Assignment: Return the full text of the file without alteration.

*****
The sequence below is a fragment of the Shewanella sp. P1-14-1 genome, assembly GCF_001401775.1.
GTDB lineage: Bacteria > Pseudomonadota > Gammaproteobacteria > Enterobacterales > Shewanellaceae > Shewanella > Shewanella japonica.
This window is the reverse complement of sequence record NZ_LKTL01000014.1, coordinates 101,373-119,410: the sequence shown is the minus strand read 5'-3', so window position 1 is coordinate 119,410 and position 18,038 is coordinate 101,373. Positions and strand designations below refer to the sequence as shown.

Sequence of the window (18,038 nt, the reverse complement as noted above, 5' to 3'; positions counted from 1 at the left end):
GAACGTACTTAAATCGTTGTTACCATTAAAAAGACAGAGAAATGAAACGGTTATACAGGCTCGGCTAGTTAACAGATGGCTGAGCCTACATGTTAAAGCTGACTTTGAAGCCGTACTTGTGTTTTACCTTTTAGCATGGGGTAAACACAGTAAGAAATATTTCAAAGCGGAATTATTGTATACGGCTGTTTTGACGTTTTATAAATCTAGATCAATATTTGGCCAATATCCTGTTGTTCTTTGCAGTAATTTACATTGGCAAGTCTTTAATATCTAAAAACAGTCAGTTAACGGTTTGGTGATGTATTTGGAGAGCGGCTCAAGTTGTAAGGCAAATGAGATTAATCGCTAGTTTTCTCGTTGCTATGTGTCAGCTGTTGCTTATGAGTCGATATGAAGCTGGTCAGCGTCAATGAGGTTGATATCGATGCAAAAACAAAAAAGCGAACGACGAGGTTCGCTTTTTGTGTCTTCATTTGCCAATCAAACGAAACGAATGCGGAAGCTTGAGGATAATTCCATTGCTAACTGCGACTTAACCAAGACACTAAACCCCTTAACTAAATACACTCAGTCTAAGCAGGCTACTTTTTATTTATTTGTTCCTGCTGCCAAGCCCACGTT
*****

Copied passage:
The sequence below is a fragment of the Shewanella sp. P1-14-1 genome, assembly GCF_001401775.1.
GTDB lineage: Bacteria > Pseudomonadota > Gammaproteobacteria > Enterobacterales > Shewanellaceae > Shewanella > Shewanella japonica.
This window is the reverse complement of sequence record NZ_LKTL01000014.1, coordinates 101,373-119,410: the sequence shown is the minus strand read 5'-3', so window position 1 is coordinate 119,410 and position 18,038 is coordinate 101,373. Positions and strand designations below refer to the sequence as shown.

Sequence of the window (18,038 nt, the reverse complement as noted above, 5' to 3'; positions counted from 1 at the left end):
GAACGTACTTAAATCGTTGTTACCATTAAAAAGACAGAGAAATGAAACGGTTATACAGGCTCGGCTAGTTAACAGATGGCTGAGCCTACATGTTAAAGCTGACTTTGAAGCCGTACTTGTGTTTTACCTTTTAGCATGGGGTAAACACAGTAAGAAATATTTCAAAGCGGAATTATTGTATACGGCTGTTTTGACGTTTTATAAATCTAGATCAATATTTGGCCAATATCCTGTTGTTCTTTGCAGTAATTTACATTGGCAAGTCTTTAATATCTAAAAACAGTCAGTTAACGGTTTGGTGATGTATTTGGAGAGCGGCTCAAGTTGTAAGGCAAATGAGATTAATCGCTAGTTTTCTCGTTGCTATGTGTCAGCTGTTGCTTATGAGTCGATATGAAGCTGGTCAGCGTCAATGAGGTTGATATCGATGCAAAAACAAAAAAGCGAACGACGAGGTTCGCTTTTTGTGTCTTCATTTGCCAATCAAACGAAACGAATGCGGAAGCTTGAGGATAATTCCATTGCTAACTGCGACTTAACCAAGACACTAAACCCCTTAACTAAATACACTCAGTCTAAGCAGGCTACTTTTTATTTATTTGTTCCTGCTGCCAAGCCCACGTT